new authority, the cost being partly provided for by a contribution from
 the offices, partly by a grant from the Treasury and partly by the rates.
 The companies have now ceased to regard it as any part of their duty to
 extinguish fires or to bear the cost of extinguishing them.
 In the first chapter of the immortal "Pickwick Papers", Mr Pickwick speaks
 of the fire brigades of 1827 thus - " He (Mr Pickwick) would not deny that
 he was influenced by human passions and human feelings - (cheers) -
 possibly by human weaknesses - (loud cries of 'No') - but this he would
 say, that if ever the fire of self importance broke out in his bosom, the
 desire to benefit the human race in preference effectually quenched it.
 The praise of mankind was his swing, philanthropy was his insurance
 office (Vehement cheering). Captain Swing was the Captain Moonlight of his
 days - being a generic name for rick firers - so that Mr Pickwick referred
 to his being set afire by the praise of mankind, and the flame would be
 put out by Philanthropy, his insurance office which in those days
 maintained the fire engines and its brigades.
 The last insurance company in the Oldham district to be responsible for
 the extinguishing of outbreaks was the West Of England Company. Mr Joseph
 Hall was superintendent of the brigade at that period, and it was his duty
 to attend all fires in the interests of the insurance companies.
Oldham Brigade's Early Years

 So far as Oldham is concerned there was a town fire brigade in the early
 years of the nineteenth century, a fire engine house being built by public
 subscription in 1807. As time went on progress was naturally made, and in
 1849 a new fire station was opened at Bottom o'-th'- Moor, while in 1864
 the Municipal Fire Brigade was established, an organisation which was
 overhauled and placed on a permanent basis in 1876. The first steam fire
 engine was designed and built in 1829, but though Oldham steadily improved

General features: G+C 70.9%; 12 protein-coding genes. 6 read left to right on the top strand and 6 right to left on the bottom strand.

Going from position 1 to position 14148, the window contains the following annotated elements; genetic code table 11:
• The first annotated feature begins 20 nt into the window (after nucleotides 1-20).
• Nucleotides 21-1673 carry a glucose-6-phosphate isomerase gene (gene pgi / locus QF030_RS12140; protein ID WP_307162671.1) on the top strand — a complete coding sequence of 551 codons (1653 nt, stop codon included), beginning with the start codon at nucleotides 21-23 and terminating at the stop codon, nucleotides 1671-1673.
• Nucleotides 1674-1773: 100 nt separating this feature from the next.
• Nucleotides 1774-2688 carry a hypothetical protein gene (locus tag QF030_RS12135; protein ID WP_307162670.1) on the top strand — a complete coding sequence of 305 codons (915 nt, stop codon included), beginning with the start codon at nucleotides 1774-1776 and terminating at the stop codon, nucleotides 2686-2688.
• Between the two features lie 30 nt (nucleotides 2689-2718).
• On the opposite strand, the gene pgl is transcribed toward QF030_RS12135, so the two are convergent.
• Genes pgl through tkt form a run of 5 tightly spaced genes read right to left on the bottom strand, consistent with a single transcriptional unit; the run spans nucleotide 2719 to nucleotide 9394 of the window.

its equipment from time to time, it was not until 1875 that they launched
 out and became possessors of their first engine of this character.
 Previously, hand pumps had been operated by 30 men known as pumpers. Those pumpers had stipulated payment and liberal supplies of beer, the latter at
 much less cost than today even including the Budget reduction. Strikes
 among the pumpers were not infrequent, but a new era dawned with the
 advent of the 'teetotal' appliance provided by the steam fire engines,
 which on proof of their efficiency soon became more numerous as
 expediency required. In country villages even today the hand pumps prevail
 the whole of the tackle having to be drawn by horses. This horse power
 method of transport was responsible for many amusing features - amusing
 that is to those whose property was not burning  at the time. It was
 nothing unusual to have to wait for some time until the arrival of the
 horses from some neighbouring cab yard. The frequent calls from the out
 districts of Oldham rendered it necessary for the central authorities to
 charge a retaining fee and an equitable basis was arrived at, a system
 which obtains today.
Formation Of Lees Brigade


Reference has already been made to various systems of organisation for
 fire fighting but there was also another method which prevailed locally
 and ???? That was the banding together by individuals with interests at
 stake for the provision of portable equipment. Such a contributory